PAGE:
In an attempt to keep more anguish from her brother, Blanchard lied to Cosper, saying Harley’s ashes were sprinkled across her desired final resting place: a wildflower-laden mesa in Northern California, beside the ashes of her younger brother.
Blanchard has felt guilty ever since. That finally changed last week, when she was surprised to learn the ashes have been sitting in a Fresno County storage room for the past four years.
She found Harley’s name on a list of unclaimed remains.
“Our hope is to return as many of these cremains to loved ones prior to the burial,” a statement from the Fresno County Sheriff-Coroner’s Office reads, “so families can hold a private ceremony if they so choose.”
There’s normally a cost associated with picking up a body from the Fresno County coroner’s office: $865. It’s now being waived for a short time as a courtesy since it’s so near the mass burial, and because of the large volume of unclaimed ashes.
The office has given away 27 boxes of ashes since last week.
Blanchard was able to retrieve the ashes by simply providing Harley’s name and how she knew her. She wants others to know how easy the process now is. She wishes it was easier after Harley died.
“I think it would have been much better if when a person dies, you are able to claim a body at that time, even if you don’t have the funds,” Blanchard said. “Perhaps they can have a form that people fill out.”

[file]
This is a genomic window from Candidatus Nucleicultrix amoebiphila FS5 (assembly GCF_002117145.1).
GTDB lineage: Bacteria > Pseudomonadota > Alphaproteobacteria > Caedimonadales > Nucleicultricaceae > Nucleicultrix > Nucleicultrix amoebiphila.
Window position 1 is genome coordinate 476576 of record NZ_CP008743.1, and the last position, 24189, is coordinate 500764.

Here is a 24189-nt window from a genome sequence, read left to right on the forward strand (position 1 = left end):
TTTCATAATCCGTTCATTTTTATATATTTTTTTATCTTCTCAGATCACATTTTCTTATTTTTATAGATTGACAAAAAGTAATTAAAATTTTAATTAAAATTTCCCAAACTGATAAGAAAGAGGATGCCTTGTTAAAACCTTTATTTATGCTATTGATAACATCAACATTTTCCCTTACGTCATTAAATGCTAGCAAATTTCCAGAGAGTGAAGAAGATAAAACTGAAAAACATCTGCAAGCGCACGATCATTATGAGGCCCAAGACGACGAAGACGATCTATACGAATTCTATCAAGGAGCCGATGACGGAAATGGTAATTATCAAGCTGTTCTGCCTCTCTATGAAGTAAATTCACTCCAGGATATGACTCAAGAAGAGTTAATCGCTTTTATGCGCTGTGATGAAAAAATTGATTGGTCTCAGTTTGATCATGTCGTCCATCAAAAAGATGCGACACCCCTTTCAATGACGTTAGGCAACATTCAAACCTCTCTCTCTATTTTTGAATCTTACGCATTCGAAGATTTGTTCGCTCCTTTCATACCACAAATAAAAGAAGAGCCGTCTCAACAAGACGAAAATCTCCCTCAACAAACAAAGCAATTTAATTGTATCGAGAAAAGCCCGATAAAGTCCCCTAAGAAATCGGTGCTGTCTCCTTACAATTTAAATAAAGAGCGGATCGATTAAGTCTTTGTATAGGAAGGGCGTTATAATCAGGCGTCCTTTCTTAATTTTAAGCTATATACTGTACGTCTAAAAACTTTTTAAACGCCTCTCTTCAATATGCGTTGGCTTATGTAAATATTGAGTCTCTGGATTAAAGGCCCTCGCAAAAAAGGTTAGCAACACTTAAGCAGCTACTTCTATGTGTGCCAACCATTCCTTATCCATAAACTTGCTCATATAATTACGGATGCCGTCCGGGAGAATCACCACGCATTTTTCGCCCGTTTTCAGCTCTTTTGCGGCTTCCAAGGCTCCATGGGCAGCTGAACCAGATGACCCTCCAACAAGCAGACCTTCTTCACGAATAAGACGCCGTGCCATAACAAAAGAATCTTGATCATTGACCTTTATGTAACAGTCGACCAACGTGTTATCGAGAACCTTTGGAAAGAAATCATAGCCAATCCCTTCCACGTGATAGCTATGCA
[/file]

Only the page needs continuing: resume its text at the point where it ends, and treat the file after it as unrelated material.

There is no such form. That’s addressed in the “frequently asked questions” section of the coroner’s website: “What if I have no money for funeral expenses (Indigent Cremation)?”
“The County of Fresno does not have financial assistance available,” the webpage reads. “For those who cannot afford funeral services, or in cases when we are unable to find next of kin, the County provides a direct cremation. There are no provisions for services, viewing or individual burial.”
However, Tony Botti, spokesman of the Fresno County Sheriff-Coroner’s Office, which took over coroner services in 2015, said if family members don’t have enough money to pay for remains at the time of death, remains can still be retrieved at a later date. He said the department asks that family members stay in contact with the coroner’s office about when a payment is coming.